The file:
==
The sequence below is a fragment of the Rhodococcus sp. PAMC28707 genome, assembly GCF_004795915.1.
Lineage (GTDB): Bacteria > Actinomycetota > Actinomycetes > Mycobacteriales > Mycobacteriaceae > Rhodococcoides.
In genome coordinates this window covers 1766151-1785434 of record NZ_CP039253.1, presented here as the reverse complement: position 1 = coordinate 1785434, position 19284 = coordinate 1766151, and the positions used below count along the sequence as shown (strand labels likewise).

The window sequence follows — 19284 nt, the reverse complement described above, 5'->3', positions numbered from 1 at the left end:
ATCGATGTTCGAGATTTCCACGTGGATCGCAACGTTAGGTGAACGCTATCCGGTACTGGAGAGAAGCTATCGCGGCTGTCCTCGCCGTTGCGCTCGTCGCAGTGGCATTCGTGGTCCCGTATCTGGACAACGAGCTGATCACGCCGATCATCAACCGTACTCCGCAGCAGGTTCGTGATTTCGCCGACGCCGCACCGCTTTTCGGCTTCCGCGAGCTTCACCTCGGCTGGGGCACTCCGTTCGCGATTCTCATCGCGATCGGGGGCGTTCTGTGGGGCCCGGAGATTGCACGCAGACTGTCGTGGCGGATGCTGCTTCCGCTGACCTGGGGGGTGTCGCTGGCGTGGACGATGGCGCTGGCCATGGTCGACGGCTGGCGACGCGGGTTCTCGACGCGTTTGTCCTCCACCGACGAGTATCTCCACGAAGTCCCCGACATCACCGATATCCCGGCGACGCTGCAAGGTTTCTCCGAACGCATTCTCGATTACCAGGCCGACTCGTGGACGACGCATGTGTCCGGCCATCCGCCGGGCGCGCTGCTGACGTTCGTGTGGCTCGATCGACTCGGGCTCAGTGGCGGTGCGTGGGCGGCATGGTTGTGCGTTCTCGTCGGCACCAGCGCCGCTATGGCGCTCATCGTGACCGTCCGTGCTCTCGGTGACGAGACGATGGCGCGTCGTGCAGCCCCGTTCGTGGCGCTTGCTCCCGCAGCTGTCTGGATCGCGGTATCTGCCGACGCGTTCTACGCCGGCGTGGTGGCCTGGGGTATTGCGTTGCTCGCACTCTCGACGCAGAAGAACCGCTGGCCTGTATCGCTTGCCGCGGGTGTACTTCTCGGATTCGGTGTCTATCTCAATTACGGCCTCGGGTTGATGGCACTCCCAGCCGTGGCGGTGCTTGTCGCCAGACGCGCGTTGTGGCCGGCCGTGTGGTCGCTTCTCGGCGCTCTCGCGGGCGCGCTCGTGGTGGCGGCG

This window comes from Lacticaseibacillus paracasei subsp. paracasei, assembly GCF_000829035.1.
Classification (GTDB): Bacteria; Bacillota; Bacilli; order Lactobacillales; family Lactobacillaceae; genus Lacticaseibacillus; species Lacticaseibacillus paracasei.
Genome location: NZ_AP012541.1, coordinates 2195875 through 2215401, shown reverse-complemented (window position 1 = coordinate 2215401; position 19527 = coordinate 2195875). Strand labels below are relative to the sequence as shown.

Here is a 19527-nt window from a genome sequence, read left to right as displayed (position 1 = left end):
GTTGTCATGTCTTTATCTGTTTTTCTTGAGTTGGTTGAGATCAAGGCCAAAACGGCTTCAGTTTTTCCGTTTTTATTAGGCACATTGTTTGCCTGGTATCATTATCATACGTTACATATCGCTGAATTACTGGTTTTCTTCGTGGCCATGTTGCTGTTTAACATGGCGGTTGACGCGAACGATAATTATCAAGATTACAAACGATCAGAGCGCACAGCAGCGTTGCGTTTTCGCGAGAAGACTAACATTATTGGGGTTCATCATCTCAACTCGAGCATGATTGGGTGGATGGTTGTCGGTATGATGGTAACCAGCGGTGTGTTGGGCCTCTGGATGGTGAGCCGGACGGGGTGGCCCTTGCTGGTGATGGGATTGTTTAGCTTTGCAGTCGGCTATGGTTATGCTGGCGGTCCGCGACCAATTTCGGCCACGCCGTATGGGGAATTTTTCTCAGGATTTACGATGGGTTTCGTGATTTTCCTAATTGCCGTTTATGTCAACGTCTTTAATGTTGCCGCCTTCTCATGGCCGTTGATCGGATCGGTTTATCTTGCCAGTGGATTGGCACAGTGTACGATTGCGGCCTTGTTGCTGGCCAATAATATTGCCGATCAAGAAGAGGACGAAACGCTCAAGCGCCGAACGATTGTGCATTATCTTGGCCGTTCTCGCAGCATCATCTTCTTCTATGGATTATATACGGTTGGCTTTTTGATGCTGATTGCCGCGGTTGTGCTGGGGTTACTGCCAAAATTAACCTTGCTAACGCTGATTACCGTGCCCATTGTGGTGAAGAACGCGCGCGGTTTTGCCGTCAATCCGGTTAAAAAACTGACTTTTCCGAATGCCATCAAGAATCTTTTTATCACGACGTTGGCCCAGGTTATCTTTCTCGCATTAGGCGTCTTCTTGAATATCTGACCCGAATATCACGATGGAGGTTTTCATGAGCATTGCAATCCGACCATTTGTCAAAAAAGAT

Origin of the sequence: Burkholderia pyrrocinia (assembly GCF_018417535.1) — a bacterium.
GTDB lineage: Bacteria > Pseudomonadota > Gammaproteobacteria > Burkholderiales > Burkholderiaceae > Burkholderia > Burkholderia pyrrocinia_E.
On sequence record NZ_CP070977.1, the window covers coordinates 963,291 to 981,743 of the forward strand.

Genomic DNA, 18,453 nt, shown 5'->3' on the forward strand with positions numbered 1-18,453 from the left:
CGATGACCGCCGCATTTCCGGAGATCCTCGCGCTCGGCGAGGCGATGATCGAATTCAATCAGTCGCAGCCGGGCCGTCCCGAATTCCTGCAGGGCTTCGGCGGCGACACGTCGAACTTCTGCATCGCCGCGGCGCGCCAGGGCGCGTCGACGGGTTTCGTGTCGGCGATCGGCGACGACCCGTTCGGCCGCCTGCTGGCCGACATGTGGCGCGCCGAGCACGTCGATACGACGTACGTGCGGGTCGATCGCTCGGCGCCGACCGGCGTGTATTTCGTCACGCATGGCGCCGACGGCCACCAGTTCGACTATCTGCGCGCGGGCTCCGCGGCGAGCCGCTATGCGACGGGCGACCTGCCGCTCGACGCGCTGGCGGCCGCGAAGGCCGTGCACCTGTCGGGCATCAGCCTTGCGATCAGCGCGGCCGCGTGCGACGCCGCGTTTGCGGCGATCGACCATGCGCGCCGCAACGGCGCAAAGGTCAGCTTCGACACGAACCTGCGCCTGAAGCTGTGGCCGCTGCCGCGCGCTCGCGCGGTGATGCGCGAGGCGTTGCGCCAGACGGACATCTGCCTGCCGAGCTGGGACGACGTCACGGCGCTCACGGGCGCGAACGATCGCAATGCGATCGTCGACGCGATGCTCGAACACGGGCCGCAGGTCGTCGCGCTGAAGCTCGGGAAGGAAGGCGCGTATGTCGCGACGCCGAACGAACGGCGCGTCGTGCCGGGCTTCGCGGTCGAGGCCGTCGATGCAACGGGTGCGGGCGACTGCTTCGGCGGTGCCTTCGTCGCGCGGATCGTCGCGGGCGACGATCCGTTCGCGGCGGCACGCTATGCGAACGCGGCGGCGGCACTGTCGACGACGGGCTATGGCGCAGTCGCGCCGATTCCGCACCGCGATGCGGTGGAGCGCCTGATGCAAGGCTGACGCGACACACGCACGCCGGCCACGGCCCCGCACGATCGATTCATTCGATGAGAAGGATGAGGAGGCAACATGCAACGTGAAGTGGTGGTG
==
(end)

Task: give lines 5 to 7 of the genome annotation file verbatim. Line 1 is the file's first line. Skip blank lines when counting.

ATCGATGTTCGAGATTTCCACGTGGATCGCAACGTTAGGTGAACGCTATCCGGTACTGGAGAGAAGCTATCGCGGCTGTCCTCGCCGTTGCGCTCGTCGCAGTGGCATTCGTGGTCCCGTATCTGGACAACGAGCTGATCACGCCGATCATCAACCGTACTCCGCAGCAGGTTCGTGATTTCGCCGACGCCGCACCGCTTTTCGGCTTCCGCGAGCTTCACCTCGGCTGGGGCACTCCGTTCGCGATTCTCATCGCGATCGGGGGCGTTCTGTGGGGCCCGGAGATTGCACGCAGACTGTCGTGGCGGATGCTGCTTCCGCTGACCTGGGGGGTGTCGCTGGCGTGGACGATGGCGCTGGCCATGGTCGACGGCTGGCGACGCGGGTTCTCGACGCGTTTGTCCTCCACCGACGAGTATCTCCACGAAGTCCCCGACATCACCGATATCCCGGCGACGCTGCAAGGTTTCTCCGAACGCATTCTCGATTACCAGGCCGACTCGTGGACGACGCATGTGTCCGGCCATCCGCCGGGCGCGCTGCTGACGTTCGTGTGGCTCGATCGACTCGGGCTCAGTGGCGGTGCGTGGGCGGCATGGTTGTGCGTTCTCGTCGGCACCAGCGCCGCTATGGCGCTCATCGTGACCGTCCGTGCTCTCGGTGACGAGACGATGGCGCGTCGTGCAGCCCCGTTCGTGGCGCTTGCTCCCGCAGCTGTCTGGATCGCGGTATCTGCCGACGCGTTCTACGCCGGCGTGGTGGCCTGGGGTATTGCGTTGCTCGCACTCTCGACGCAGAAGAACCGCTGGCCTGTATCGCTTGCCGCGGGTGTACTTCTCGGATTCGGTGTCTATCTCAATTACGGCCTCGGGTTGATGGCACTCCCAGCCGTGGCGGTGCTTGTCGCCAGACGCGCGTTGTGGCCGGCCGTGTGGTCGCTTCTCGGCGCTCTCGCGGGCGCGCTCGTGGTGGCGGCG

This window comes from Lacticaseibacillus paracasei subsp. paracasei, assembly GCF_000829035.1.
Classification (GTDB): Bacteria; Bacillota; Bacilli; order Lactobacillales; family Lactobacillaceae; genus Lacticaseibacillus; species Lacticaseibacillus paracasei.